Other sure ways that you can ensure your German Shepherd is calm can be through the training and socialization process. Always keep socialization and training as a priority when choosing the right breeder for you and even after receiving your puppy, these two should be very important to you.
Always ensure your puppies get the needed training by either you or a licensed professional. Training your puppy yourself can help you ascertain full command over them and even help you build a stronger bond with your puppy.
Socialization can also be done by you, properly ensuring your puppy is exposed to all the right stimulations to get them more used to or familiar with the world and help with eliminating any possible evidence of stress and anxiety in your dog.
What Are The Ways To Calm Your German Shepherd?
Now that we realize we can actually calm our German Shepherd dogs without possibly waiting 6 years to 8 years to fully keep them calm and in check, the next is to figure out how to do it. Try any of the following methods.
Always Regularly Exercise Your German Shepherd
As we have already established at some point in the article, regular exercises are very good for the German Shepherd dog. Exercise can help with the proper release of whatever pent-up energy might be stored up in your German Shepherd puppy.
The logic behind regularly exercising your German Shepherd is simple, if you keep them exercised often and feel tired often, they do not have the extra energy to be hyperactive and would mostly spend a lot of their time sleeping or resting.
Mentally Stimulate Your German Shepherd
Asides from physical exercises, it is important that we mentally exercise our German Shepherds to keep them happy and constantly active. Try mentally stimulating your German Shepherd dogs by involving them in various dog puzzles that are a bit challenging.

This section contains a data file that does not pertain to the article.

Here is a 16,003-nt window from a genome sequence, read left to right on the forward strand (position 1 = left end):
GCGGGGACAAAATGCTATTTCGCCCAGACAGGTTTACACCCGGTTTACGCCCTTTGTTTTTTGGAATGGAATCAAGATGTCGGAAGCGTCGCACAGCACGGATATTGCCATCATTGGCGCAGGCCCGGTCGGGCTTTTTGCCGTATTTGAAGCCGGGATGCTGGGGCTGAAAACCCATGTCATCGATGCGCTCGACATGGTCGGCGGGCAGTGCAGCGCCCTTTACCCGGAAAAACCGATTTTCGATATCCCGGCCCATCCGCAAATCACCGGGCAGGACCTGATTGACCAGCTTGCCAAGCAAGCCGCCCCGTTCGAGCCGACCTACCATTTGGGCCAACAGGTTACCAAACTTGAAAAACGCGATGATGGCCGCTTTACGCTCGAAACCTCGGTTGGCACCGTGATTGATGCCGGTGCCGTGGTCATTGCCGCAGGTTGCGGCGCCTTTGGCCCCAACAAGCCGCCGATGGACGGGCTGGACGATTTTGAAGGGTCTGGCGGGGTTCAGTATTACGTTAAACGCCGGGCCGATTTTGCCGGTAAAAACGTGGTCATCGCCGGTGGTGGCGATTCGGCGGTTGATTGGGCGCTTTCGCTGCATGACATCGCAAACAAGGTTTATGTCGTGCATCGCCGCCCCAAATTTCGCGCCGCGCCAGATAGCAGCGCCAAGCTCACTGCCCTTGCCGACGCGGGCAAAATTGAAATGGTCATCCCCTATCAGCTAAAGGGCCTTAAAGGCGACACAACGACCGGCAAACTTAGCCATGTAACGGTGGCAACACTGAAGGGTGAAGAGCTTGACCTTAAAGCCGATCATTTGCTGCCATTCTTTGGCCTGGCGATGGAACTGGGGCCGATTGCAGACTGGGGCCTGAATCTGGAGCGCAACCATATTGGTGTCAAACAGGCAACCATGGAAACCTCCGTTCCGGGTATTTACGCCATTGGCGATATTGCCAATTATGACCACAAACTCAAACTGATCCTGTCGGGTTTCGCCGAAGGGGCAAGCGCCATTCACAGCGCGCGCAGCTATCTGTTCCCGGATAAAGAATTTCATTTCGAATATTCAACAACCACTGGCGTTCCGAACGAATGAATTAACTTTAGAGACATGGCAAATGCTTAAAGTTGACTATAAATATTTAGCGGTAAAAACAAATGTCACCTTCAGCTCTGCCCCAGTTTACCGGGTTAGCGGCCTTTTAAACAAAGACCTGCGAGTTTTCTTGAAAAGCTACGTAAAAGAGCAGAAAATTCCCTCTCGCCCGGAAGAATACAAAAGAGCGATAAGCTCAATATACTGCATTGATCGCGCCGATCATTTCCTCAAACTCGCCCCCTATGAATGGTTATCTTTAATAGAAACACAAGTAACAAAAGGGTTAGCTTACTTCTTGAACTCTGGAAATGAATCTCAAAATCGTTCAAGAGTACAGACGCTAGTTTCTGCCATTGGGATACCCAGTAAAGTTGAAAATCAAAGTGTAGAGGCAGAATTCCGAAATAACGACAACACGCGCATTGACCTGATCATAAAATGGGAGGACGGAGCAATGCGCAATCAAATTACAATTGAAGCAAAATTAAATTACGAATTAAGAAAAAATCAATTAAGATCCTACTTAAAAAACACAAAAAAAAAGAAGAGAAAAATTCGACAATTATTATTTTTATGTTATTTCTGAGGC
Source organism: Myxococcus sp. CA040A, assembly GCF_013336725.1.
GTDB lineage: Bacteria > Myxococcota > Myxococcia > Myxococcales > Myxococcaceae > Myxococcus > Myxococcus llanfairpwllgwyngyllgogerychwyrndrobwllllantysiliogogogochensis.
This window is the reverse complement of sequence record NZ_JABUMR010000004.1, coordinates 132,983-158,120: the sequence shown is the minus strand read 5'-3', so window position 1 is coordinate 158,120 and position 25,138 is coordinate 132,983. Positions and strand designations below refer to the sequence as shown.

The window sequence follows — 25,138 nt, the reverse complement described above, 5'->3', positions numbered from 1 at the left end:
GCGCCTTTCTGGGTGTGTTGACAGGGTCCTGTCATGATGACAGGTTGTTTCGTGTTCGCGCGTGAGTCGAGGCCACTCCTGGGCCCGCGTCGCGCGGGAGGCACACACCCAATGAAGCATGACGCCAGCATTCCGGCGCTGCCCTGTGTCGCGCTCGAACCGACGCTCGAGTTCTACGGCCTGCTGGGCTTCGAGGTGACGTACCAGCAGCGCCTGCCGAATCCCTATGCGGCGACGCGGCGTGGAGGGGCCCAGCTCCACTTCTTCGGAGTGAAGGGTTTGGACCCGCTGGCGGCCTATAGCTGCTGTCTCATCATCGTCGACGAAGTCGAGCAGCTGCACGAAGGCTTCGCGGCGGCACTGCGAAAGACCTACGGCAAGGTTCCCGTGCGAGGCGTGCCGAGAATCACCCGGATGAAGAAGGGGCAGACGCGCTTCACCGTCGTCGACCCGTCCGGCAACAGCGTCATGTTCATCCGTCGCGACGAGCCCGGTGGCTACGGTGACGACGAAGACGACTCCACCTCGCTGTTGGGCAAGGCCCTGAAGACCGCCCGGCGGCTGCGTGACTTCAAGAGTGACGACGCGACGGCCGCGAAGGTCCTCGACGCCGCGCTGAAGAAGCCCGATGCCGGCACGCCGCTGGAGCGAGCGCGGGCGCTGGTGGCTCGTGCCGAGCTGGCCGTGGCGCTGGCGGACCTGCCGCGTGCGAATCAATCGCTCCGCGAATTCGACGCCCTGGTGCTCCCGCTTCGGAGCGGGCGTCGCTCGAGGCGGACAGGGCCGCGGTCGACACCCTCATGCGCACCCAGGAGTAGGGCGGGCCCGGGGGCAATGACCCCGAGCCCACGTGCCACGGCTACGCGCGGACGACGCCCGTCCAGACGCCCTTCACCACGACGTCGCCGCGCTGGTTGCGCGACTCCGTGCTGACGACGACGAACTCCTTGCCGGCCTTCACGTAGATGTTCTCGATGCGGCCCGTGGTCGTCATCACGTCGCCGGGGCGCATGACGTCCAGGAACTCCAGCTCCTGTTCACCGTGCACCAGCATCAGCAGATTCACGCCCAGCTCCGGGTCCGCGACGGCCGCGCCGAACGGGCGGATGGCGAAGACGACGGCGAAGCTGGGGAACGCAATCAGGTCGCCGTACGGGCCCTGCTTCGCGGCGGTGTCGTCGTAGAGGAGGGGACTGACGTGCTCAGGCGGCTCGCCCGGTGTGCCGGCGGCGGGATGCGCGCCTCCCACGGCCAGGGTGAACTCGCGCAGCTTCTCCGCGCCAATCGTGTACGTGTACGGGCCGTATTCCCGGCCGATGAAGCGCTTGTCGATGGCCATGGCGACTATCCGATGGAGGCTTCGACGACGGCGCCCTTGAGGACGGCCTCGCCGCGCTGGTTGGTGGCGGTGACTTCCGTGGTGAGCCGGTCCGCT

You can add a reward at the end of the puzzle to keep them interested for long. German Shepherds are highly intelligent dog breeds, so try to make it challenging enough to keep them going at it for a while.
Train And Socialize Your German Shepherds
We have already explained how crucial it is to properly train and socialize your German Shepherd dog. Training them can help knock out many of the bad habits that come with a hyperactive dog by keeping them under control. And since the breed is highly intelligent, their trainability level is also quite high.
Socialization, especially during the early stages of their growth is also quite crucial in shaping their growth. By properly socializing your German Shepherd, you can get them familiar with people and different situations or environments that could naturally keep them stressed.
Socialization also helps keep your dog tired because it takes a lot of energy to explore new stimulations or interactions and by the end of each socialization session, your German Shepherd could feel a lot more tired than they did at the start of the session.
Take your dog to some good dog parks so they get to meet with other pets and properly socialize. You can also consider taking them to new environments and letting them explore the environment by themselves.
Watch Their Diet
You might be wondering how watching your dog’s diet can significantly affect the level of hyperactivity your dog faces. Well, what you do feed your dog can have a positive or negative impact on the behavior and energy level of the dog.
Foods with low amounts of protein and a high dose of sugar can be quite detrimental to your puppy. These are high-energy foods that could leave your German Shepherd very hyperactive. Instead, invest in feeding them rich organic foods. If you need help coming up with a proper dietary plan for your dog, then you can consider consulting with your German Shepherd.
A hyperactive German Shepherd should not be more than enough for you to handle, especially if you follow any of the tips that we have listed above. Always remember that German Shepherds require a lot of time and commitment, be sure to give it to them.
And remember that socialization and training are quite crucial in shaping the lives of each German Shepherd puppy or dog you own.